# Homework Help: Matrix of linear transformation

Tags:
1. Mar 27, 2016

### gruba

1. The problem statement, all variables and given/known data
Let $A:\mathbb R_2[x]\rightarrow \mathbb R_2[x]$ is a linear transformation defined as $(A(p))(x)=p'(x+1)$ where $\mathbb R_2[x]$ is the space of polynomials of the second order. Find all $a,b,c\in\mathbb R$ such that the matrix $\begin{bmatrix} a & 1 & 0 \\ b & 0 & 1 \\ c & 0 & 0 \\ \end{bmatrix}$ is the matrix of linear transformation $A$ with respect to some arbitrary basis of $\mathbb R_2[x]$.

2. Relevant equations
-Polynomial vector space
-Basis

3. The attempt at a solution
If we choose the standard basis, $$\mathcal B=\{1,x,x^2\}\Rightarrow p(x)=\alpha+\beta x+\gamma x^2,\alpha,\beta,\gamma\in\mathbb R\Rightarrow (A(p))(x)=\beta+(\beta+2\gamma)x+2\gamma x^2\Rightarrow$$

$A(1)=0x^2+0x+1,A(x)=0x^2+1x+1,A(x^2)=2x^2+0x+0$

Setting $A(1),A(x),A(x^2)$ as column vectors gives the matrix $\begin{bmatrix} 0 & 0 & 2 \\ 0 & 1 & 0 \\ 1 & 1 & 0 \\ \end{bmatrix}$ that is not of the form of given matrix $\begin{bmatrix} a & 1 & 0 \\ b & 0 & 1 \\ c & 0 & 0 \\ \end{bmatrix}$.

This means that we can't choose the standard basis to get matrix of $A$ that will be of the form $\begin{bmatrix} a & 1 & 0 \\ b & 0 & 1 \\ c & 0 & 0 \\ \end{bmatrix}$.

Question: Do we have to guess a proper basis? If not, then how to find one?

2. Mar 27, 2016

### micromass

What is the relation between the matrix of a linear map in one basis and the matrix of the same linear map in another basis?

3. Mar 27, 2016

### micromass

Alternatively, do you know a property of linear maps which is independent of the basis?

4. Mar 27, 2016

### gruba

Let $B=\{b_1,b_2,b_3\}$ is a standard basis, and $B'=\{{b'}_1,{b'}_2,{b'}_3\}$.
Matrix of changing basis from $B$ to $B'$ is defined as $S=[[b_1]_{B'},...,[{b'}_n]_{B'}]$.

Finding $[b_1]_{B'},...,[{b'}_n]_{B'}$ gives matrix $S$.

This should be the reversed process, right? We know vectors $[b_1]_{B'},...,[{b'}_n]_{B'}$ in some basis,
and we need to find $b_1,...,b_n$ from basis $B$.

5. Mar 27, 2016

### micromass

Right, but that is not my point. Let's say I give you two matrices $A$ and $B$ which are matrices of the same linear map but with different bases. Do you know anything about how $A$ and $B$ are related? Does similarity tell you something?

6. Mar 27, 2016

### gruba

If $B$ is the matrix after transition to new basis, then $B=A^{-1}$?

7. Mar 27, 2016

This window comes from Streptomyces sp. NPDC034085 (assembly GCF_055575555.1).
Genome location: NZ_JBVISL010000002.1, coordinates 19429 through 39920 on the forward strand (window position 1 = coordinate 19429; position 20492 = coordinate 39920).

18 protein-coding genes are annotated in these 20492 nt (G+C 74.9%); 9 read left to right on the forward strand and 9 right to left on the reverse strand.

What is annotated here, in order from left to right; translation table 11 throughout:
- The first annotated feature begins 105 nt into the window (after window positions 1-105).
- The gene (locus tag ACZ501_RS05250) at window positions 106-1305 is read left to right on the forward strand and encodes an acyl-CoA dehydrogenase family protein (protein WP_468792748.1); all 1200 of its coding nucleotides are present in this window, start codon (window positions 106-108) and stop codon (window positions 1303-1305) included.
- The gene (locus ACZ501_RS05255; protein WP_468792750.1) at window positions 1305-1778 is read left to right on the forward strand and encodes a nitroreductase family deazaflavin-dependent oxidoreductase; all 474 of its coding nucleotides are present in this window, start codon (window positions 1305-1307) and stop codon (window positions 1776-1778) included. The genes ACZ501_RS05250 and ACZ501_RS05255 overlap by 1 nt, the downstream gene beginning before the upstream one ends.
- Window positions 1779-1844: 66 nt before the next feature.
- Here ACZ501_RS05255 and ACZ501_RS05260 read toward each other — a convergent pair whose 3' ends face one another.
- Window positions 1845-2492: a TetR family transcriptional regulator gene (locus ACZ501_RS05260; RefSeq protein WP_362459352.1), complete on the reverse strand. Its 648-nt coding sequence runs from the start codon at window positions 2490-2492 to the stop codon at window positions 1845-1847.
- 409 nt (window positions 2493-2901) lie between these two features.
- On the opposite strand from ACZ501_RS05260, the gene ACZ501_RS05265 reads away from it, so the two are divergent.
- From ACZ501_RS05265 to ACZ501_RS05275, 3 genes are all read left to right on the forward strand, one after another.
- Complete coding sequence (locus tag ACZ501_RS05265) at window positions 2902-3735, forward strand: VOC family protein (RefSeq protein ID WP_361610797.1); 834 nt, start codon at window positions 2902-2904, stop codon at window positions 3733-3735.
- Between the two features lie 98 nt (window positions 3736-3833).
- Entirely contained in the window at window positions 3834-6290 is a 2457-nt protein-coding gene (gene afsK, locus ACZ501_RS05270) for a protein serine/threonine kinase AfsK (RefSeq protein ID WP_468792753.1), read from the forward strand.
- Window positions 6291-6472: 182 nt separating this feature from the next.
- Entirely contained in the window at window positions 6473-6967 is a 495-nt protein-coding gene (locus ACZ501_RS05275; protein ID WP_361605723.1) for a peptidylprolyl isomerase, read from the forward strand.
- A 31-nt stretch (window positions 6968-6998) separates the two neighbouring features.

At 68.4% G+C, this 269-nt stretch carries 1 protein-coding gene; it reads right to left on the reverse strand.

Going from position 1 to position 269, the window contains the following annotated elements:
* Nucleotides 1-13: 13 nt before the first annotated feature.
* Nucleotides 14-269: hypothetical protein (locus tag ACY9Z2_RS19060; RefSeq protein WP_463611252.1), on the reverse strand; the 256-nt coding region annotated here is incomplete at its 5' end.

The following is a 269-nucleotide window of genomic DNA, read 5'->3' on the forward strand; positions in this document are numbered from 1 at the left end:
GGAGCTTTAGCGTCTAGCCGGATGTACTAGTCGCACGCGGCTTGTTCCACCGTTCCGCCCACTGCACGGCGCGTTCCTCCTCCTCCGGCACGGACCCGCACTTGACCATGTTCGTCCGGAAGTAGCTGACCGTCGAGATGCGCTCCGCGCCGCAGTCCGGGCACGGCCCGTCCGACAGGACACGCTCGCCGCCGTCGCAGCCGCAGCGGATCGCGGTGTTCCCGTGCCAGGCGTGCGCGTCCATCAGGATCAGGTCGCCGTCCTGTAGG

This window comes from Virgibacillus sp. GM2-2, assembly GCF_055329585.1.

### gruba

@micromass The only condition is $c\neq 0$ since from $b_1=1,b_2=x,b_3=x^2$ follows ${b'}_1=x,{b'}_2=x^2,{b'}_3=\frac{1-ax-bx^2}{c}$.
Is this correct?

8. Mar 28, 2016

### gruba

ATTEMPT EDITED:

Let $p(x)=a+bx+cx^2$ be a polynomial in standard basis $\mathcal B=\{1,x,x^2\}$ of $\mathbb R^2[x]$.
Then, linear transformation $A$ is defined as

$(A(p))(x)=p'(x+1)=(2+b)+2cx+0x^2$

From the given matrix, $\begin{bmatrix} a & 1 & 0 \\ b & 0 & 1 \\ c & 0 & 0 \\ \end{bmatrix}$

we have

$$[b_1]_{B'}= \begin{bmatrix} a \\ b \\ c \\ \end{bmatrix},[b_2]_{B'}= \begin{bmatrix} 1 \\ 0 \\ 0 \\ \end{bmatrix},[b_3]_{B'}= \begin{bmatrix} 0 \\ 1 \\ 0 \\ \end{bmatrix}$$

where $\mathcal {B'}$ is some basis different from standard basis $\mathcal B$.

Now, we have

$$b_1=a\cdot {b'}_1+b\cdot {b'}_2+c\cdot {b'}_3$$

$$b_2=1\cdot {b'}_1+0\cdot {b'}_2+0\cdot {b'}_3$$

$$b_3=0\cdot {b'}_1+1\cdot {b'}_2+0\cdot {b'}_3$$

where $b_1,b_2,b_3$ form standard basis $\mathcal B$, and
${b'}_1,{b'}_2,{b'}_3$ form new basis $\mathcal{B'}$.

From above equations,

$${b'}_1=x$$

$${b'}_2=x^2$$

$${b'}_3=\frac{1-ax-bx^2}{c},c\neq 0$$

and we have $\mathcal{B'}=\left\{x,x^2,\frac{1-ax-bx^2}{c}\right\}$.

Now we need to find the matrix of linear transformation $A$ with respect to basis $\mathcal{B'}$.

$$\begin{bmatrix} a & 1 & 0\\ b & 0 & 1\\ c & 0 & 0\\ \end{bmatrix} \begin{bmatrix} 2+b \\ 2c \\ 0 \\ \end{bmatrix} =\begin{bmatrix} 2a+ab+2c \\ 2b+b^2 \\ 2c+bc \\ \end{bmatrix}$$

Linear transformation $A$ in basis $\mathcal B'$ is given by

$$((A(p))(x))'=(2a+ab+2c)x+b(2+b)x^2+c(2+b)\frac{1-ax-bx^2}{c}$$

$$=(2a+ab+2c)x+b(2+b)x^2+(2+b)(1-ax-bx^2)$$

Conclusion: For all $a,b$ and for all $c\neq 0$, the matrix given by $\begin{bmatrix} a & 1 & 0 \\ b & 0 & 1 \\ c & 0 & 0 \\ \end{bmatrix}$ is the matrix of linear transformation $A$ in some basis $\mathcal B'$.

Is this correct?

9. Mar 28, 2016

### Staff: Mentor

@gruba, this is a pretty strong hint:

10. Mar 28, 2016

### gruba

So, is it correct that one is the inverse of the other?

11. Mar 28, 2016

No.